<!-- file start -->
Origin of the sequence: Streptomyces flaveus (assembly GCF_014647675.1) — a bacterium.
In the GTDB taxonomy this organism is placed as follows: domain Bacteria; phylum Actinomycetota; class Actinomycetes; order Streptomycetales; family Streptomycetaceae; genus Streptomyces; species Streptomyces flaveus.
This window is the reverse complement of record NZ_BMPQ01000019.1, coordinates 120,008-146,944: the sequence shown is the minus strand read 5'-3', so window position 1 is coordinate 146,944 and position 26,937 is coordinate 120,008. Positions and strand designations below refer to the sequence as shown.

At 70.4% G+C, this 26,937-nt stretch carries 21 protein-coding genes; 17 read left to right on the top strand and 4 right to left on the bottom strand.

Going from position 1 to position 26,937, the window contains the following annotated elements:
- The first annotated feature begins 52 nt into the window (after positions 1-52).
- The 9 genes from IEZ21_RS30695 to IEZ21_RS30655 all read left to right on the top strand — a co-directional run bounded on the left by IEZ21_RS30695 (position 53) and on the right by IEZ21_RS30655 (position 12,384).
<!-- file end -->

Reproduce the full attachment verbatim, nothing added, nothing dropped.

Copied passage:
Origin of the sequence: Streptomyces flaveus (assembly GCF_014647675.1) — a bacterium.
In the GTDB taxonomy this organism is placed as follows: domain Bacteria; phylum Actinomycetota; class Actinomycetes; order Streptomycetales; family Streptomycetaceae; genus Streptomyces; species Streptomyces flaveus.
This window is the reverse complement of record NZ_BMPQ01000019.1, coordinates 120,008-146,944: the sequence shown is the minus strand read 5'-3', so window position 1 is coordinate 146,944 and position 26,937 is coordinate 120,008. Positions and strand designations below refer to the sequence as shown.

At 70.4% G+C, this 26,937-nt stretch carries 21 protein-coding genes; 17 read left to right on the top strand and 4 right to left on the bottom strand.

Going from position 1 to position 26,937, the window contains the following annotated elements:
- The first annotated feature begins 52 nt into the window (after positions 1-52).
- The 9 genes from IEZ21_RS30695 to IEZ21_RS30655 all read left to right on the top strand — a co-directional run bounded on the left by IEZ21_RS30695 (position 53) and on the right by IEZ21_RS30655 (position 12,384).